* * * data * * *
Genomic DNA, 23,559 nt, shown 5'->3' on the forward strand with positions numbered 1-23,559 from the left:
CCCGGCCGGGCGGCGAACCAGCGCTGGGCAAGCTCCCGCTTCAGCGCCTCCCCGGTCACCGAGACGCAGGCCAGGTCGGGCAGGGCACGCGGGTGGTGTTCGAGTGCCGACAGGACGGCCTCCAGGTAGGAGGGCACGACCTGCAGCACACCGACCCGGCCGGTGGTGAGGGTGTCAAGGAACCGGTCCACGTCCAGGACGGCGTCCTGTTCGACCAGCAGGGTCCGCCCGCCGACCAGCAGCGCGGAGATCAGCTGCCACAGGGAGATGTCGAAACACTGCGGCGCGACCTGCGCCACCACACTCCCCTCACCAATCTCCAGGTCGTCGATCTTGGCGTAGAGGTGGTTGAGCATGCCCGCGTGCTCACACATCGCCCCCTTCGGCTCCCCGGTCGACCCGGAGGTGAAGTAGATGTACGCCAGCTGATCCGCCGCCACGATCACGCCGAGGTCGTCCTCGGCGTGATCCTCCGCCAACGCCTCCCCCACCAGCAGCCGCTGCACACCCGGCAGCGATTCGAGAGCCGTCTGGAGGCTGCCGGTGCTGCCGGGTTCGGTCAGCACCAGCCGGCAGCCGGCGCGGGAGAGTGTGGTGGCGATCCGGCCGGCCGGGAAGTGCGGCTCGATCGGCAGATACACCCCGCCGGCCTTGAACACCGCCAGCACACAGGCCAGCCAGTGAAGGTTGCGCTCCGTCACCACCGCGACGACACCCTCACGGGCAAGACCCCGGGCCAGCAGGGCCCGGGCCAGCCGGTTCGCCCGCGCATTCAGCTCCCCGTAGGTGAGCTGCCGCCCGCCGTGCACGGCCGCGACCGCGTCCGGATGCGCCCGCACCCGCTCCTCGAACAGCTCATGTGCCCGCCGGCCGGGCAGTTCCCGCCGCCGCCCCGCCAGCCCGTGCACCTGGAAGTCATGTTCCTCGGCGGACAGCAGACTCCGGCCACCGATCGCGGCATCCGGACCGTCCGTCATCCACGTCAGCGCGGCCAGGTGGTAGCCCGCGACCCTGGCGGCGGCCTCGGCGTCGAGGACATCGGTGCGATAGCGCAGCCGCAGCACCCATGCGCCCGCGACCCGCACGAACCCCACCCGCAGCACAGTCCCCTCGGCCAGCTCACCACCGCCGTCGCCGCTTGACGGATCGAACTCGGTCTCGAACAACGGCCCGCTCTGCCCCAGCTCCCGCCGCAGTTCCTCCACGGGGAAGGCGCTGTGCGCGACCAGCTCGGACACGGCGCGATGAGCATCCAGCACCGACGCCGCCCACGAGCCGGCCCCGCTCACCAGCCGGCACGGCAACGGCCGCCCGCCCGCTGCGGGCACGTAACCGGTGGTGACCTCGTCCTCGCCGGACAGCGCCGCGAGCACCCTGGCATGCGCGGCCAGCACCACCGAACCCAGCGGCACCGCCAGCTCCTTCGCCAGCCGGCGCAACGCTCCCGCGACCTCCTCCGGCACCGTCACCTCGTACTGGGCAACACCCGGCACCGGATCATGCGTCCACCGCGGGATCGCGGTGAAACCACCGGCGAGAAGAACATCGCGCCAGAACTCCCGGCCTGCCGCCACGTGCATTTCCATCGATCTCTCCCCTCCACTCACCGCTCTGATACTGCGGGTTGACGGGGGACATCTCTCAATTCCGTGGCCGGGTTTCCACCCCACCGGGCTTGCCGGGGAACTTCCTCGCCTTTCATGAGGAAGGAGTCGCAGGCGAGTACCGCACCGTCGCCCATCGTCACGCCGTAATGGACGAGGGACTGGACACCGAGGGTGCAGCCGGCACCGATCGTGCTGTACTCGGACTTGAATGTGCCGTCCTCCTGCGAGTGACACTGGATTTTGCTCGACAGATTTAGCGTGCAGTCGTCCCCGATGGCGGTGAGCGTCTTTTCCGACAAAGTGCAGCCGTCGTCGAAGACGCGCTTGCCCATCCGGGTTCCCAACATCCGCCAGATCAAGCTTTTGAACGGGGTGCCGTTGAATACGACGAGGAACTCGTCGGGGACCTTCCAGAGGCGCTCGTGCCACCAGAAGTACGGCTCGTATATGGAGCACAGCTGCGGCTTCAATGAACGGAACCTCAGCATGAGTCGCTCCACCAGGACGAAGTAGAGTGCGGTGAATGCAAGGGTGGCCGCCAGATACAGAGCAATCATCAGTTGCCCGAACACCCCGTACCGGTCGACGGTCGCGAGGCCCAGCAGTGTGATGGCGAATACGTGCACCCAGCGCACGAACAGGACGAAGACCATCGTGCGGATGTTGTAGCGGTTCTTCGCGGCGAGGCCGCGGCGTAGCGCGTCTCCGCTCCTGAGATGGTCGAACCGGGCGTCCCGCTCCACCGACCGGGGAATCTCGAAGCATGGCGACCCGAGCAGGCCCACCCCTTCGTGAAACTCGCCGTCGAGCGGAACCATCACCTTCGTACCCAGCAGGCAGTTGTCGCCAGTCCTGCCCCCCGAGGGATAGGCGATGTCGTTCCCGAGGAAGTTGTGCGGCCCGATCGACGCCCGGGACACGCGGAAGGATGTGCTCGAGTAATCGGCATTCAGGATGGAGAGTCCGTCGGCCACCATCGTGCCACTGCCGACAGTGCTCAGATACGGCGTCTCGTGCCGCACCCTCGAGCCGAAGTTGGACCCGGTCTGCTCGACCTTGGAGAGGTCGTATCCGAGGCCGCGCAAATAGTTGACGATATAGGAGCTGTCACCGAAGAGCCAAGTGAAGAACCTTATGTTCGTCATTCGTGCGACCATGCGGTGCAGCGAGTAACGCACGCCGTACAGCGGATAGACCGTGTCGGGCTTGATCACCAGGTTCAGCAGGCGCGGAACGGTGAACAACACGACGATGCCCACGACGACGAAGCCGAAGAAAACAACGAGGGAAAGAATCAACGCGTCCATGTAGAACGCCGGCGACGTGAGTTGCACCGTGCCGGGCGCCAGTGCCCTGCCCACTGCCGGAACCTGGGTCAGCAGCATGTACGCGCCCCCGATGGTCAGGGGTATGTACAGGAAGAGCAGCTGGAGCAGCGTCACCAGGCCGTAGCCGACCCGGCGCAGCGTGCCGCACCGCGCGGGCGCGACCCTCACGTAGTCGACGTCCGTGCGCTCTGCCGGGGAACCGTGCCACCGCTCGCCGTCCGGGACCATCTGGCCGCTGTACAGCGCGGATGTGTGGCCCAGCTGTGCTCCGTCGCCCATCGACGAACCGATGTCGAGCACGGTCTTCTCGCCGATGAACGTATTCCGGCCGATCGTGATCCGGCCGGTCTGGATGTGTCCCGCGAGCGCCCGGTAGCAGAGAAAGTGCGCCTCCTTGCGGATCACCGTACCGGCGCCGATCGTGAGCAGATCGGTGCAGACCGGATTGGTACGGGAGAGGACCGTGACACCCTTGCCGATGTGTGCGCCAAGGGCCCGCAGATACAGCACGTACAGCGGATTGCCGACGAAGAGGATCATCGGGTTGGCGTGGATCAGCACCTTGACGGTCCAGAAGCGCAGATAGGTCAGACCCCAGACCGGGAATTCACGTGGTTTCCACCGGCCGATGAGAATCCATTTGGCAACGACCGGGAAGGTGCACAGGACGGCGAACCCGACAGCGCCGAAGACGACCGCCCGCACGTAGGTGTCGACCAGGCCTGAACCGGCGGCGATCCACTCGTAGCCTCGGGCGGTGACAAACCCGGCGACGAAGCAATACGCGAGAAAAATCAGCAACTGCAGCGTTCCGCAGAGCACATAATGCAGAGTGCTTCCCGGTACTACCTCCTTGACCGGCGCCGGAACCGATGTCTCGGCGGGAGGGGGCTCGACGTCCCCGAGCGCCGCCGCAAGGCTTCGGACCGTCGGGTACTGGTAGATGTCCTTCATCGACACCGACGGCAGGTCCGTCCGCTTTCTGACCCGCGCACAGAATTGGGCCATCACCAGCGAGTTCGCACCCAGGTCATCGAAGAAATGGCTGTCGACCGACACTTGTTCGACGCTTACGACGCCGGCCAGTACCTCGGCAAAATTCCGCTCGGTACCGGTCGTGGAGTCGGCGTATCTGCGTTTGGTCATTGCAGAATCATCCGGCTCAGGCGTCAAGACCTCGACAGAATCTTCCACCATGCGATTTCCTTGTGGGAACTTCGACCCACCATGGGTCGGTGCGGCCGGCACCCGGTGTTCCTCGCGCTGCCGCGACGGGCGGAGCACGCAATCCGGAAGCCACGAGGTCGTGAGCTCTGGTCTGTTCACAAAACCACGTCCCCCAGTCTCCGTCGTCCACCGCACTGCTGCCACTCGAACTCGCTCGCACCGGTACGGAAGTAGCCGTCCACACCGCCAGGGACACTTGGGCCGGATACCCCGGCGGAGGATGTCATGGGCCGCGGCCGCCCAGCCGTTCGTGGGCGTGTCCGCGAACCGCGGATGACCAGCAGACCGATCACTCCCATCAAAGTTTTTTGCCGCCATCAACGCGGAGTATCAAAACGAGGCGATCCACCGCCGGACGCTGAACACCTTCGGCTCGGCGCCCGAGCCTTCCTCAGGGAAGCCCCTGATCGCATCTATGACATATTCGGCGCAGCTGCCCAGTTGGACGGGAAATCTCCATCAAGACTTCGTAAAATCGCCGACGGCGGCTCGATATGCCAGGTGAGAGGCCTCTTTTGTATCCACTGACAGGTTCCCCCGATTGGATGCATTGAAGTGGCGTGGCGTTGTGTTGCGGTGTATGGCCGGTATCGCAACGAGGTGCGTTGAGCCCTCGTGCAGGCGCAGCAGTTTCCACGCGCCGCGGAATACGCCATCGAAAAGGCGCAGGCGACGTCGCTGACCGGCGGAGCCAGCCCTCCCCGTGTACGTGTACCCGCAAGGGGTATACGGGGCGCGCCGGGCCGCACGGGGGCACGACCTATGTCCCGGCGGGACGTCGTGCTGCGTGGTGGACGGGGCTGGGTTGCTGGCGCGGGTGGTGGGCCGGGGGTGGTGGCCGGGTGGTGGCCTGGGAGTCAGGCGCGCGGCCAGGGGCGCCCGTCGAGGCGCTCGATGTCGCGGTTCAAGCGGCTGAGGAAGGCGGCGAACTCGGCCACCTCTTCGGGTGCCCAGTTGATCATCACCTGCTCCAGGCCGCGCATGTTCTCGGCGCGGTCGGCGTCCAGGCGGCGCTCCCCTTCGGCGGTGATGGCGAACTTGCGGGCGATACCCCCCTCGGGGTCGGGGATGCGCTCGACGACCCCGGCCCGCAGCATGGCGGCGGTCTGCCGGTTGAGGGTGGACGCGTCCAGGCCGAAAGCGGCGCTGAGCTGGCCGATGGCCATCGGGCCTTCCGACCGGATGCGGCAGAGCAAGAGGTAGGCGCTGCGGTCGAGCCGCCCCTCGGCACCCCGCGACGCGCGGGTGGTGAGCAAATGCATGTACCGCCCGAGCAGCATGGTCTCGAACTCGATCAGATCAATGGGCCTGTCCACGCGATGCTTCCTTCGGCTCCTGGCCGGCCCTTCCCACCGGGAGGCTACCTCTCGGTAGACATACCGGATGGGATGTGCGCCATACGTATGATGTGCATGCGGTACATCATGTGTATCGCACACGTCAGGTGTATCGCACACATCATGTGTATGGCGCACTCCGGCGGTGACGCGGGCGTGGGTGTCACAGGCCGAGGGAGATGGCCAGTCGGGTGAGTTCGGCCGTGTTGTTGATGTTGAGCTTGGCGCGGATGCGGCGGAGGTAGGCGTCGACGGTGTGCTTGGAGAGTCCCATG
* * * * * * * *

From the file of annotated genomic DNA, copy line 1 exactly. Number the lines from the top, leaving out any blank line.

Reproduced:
Genomic DNA, 23,559 nt, shown 5'->3' on the forward strand with positions numbered 1-23,559 from the left: